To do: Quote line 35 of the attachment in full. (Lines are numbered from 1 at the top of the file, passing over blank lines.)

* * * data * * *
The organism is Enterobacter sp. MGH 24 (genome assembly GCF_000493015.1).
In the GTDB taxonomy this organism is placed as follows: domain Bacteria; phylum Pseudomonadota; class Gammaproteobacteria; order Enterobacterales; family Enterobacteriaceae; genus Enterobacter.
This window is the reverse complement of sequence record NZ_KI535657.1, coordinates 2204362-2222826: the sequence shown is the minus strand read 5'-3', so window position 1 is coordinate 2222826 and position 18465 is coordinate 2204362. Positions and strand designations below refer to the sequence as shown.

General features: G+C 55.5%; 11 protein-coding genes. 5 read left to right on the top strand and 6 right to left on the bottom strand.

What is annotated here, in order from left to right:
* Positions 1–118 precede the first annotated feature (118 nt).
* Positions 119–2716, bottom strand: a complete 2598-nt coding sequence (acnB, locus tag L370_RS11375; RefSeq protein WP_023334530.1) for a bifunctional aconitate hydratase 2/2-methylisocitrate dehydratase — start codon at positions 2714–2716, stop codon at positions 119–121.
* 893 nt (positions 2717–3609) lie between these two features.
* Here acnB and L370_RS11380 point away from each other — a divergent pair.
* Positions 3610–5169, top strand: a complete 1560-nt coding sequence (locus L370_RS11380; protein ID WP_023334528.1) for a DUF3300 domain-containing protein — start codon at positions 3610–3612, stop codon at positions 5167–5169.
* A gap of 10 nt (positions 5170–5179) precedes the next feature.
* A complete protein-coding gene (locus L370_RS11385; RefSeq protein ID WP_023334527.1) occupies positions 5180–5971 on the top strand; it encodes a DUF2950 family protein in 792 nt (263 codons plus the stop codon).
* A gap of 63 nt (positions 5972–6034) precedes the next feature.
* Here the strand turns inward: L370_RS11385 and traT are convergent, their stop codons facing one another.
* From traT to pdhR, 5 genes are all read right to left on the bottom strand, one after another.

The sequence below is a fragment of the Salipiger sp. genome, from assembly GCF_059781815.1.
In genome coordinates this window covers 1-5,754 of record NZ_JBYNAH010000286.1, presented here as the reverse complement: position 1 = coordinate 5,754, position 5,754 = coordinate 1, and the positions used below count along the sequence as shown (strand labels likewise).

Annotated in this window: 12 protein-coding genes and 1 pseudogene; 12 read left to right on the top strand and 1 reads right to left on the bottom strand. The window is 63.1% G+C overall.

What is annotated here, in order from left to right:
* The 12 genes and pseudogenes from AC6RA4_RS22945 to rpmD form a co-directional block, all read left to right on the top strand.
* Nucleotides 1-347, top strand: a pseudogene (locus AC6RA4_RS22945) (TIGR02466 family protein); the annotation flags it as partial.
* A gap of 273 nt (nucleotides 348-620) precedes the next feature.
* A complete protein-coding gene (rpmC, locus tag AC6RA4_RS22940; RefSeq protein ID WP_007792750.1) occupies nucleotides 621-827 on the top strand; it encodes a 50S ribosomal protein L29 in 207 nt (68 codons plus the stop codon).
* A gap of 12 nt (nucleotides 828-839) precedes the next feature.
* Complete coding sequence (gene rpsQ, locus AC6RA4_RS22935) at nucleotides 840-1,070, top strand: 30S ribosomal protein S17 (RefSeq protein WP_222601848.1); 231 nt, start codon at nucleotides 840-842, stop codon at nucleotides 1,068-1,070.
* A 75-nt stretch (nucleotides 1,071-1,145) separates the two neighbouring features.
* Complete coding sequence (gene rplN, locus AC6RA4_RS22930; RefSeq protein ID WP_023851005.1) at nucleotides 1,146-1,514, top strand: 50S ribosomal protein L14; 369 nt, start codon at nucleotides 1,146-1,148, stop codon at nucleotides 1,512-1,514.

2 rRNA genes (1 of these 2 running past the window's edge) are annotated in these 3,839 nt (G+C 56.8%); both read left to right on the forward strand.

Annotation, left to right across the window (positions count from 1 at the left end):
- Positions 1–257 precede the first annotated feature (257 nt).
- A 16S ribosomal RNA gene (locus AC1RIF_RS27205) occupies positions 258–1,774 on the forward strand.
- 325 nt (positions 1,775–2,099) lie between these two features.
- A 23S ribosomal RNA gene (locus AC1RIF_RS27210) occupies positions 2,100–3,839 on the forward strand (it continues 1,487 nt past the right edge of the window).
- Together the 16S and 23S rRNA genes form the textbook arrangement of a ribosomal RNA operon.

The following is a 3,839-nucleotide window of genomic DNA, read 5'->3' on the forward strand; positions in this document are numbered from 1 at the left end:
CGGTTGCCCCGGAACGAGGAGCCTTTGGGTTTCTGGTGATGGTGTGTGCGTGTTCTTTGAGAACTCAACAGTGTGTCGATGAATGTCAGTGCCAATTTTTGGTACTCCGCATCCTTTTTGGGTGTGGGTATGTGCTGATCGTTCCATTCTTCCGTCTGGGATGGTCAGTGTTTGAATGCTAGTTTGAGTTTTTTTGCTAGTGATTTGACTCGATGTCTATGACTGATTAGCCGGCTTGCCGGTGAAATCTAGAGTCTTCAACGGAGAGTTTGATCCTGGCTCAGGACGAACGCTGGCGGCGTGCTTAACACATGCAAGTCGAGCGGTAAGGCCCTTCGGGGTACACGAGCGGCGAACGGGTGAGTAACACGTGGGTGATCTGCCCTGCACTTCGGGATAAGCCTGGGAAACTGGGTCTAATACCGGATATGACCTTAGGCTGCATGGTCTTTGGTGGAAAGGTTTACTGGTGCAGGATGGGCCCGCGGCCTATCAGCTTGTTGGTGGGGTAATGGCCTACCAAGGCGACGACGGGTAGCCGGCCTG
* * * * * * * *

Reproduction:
The following is a 3,839-nucleotide window of genomic DNA, read 5'->3' on the forward strand; positions in this document are numbered from 1 at the left end: